It had already been a long day. I was back in Jerusalem after heading into to Bethlehem for lunch and a long afternoon visit with my former Arabic tutor and her elderly sister.
Exhausted, overstimulated and dirty from travel, I decided to grab a beer near my bus stop in East Jerusalem at my favorite hotel cafe. The first few sips felt almost as good as a hug from a distant loved one.
Beer in one hand, and a pen in the other, I took out my notebook and began jotting down the important bits and pieces that I gleaned from the day.
Of course, because even when I am with myself, I am never actually alone, it was only a matter of time before the dark haired gentleman who had not stopped staring at me since I entered came over and asked if he could join my one-woman beer party. A young, single woman is never alone in this part of the world.
"You seem very much like the Joan of Ark type," was the opener from now Mister Dark, but now far less Mysterious.
"I will gladly take that as the insult it is not intended to be," I replied with an intentionally Southern lilt. I smiled my "coy smile" before nonchalantly taking a cold sip of frothy, local beer. Inwardly, I decided that I could take being called a Joan of Ark type over the Mary Magdalen type any day.
"American?," he asked in a seeming state of disbelief.
"Sometimes yes, sometimes no," I said in colloquial Arabic.
He laughed a good sort of laugh and took a drag from his cigarette. Much like a hyper-masculine movie star from the 1950s, he held the cigarette for effect at the "V" between the ring finger and middle finger of his hand. I silently wondered if Richard Burton had entered the room, and I was being cast in the lead of "Cleopatra". (Better yet, where is Peter O'Toole when you need him?)
As strangers do when they meet in the seam of very strange places, we chatted for a while. I decline his unfiltered cigarettes, but gladly shared a spot of hummus and fresh pita bread. From there, the conversation flowed from English to Arabic, Arabic to Spanish, Spanish to English, and then a little bit of Hebrew was sliced in between. I impressed him with my knowledge of Arabic, failed to appreciate his flawless French, but fully felt the irony of my life when he quoted Maimonides to me:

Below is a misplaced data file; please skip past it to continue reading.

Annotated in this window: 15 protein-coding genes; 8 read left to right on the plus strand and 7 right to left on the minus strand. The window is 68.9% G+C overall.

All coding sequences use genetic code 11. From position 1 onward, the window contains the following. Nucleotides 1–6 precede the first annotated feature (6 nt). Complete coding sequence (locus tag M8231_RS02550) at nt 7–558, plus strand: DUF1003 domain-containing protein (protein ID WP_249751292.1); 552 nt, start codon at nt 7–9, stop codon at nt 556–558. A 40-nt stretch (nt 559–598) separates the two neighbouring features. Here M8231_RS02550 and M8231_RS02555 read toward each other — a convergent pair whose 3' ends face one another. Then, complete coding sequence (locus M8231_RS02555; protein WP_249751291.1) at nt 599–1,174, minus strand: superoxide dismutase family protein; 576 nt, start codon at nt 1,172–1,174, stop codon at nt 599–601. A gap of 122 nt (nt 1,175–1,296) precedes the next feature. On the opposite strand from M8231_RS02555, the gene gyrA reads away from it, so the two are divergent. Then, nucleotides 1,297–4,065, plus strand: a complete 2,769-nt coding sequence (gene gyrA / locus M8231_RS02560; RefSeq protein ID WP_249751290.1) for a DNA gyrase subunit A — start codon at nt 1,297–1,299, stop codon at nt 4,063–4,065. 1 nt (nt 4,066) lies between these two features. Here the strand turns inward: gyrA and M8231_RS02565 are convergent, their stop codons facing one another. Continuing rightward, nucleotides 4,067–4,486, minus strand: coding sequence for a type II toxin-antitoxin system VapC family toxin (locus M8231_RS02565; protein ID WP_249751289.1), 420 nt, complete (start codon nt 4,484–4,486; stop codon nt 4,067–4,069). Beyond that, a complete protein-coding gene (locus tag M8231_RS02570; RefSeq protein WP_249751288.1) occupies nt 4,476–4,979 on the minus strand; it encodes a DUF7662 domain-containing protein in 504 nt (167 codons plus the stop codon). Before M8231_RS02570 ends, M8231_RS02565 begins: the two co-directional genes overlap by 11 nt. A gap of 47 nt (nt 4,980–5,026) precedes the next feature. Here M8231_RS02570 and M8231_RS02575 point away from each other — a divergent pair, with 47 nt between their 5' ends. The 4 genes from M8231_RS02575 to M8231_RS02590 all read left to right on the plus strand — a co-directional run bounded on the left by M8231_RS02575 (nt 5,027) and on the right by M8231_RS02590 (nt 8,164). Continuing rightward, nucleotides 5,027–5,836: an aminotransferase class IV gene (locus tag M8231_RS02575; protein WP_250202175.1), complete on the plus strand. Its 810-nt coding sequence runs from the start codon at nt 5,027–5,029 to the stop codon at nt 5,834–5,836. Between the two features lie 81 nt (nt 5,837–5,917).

"The risk of a wrong decision is preferable to the terror of indecision," he said.
Maimonides, is, after all, one of the influential elements of why I am even here.
Mister Dark and Devilishly Brooding continued to tell me the story of his life and intellectual training. In return, I told him the story of Mahatma Gandhi. I evaded questions about myself, and only answered the ones that I thought were the most important, such as:
"I am a teacher," I said.
"What is a teacher doing in Palestine?," he replied.
"Learning about peace," I said without hesitation.
He paused and looked at me through another famous cigarette drag.
"You are far too good of a person for all of this," he said with a sweeping, cigarette hand gesture. "You belong with your students. Your babies. Your family. Not here."
"It appears that I don't belong anywhere anymore," I replied. I wanted to tell him about the last time I heard this, but decided to keep it to myself.
"But your spirit--your soul. It is too gentle. Your face is too pretty. You are fragile for a place like this," he pressed.
"I know," I said. "But my fragility is what keeps me strong, too..."
In moments like these, it is not the present that seems so tangible, but the future that feels so oddly displaced.
International cafes in East Jerusalem...
International cafes in what was once a No Man's Land because of Men who couldn't seem to agree over Land, making fragility the only thing that floats on hope where there is no water.
Where the Ottoman sultan once passed and the Romans marched back to Rome in victory...
And wasn't Jesus somewhere around here, too?
Welcome to the Realm of the Seam.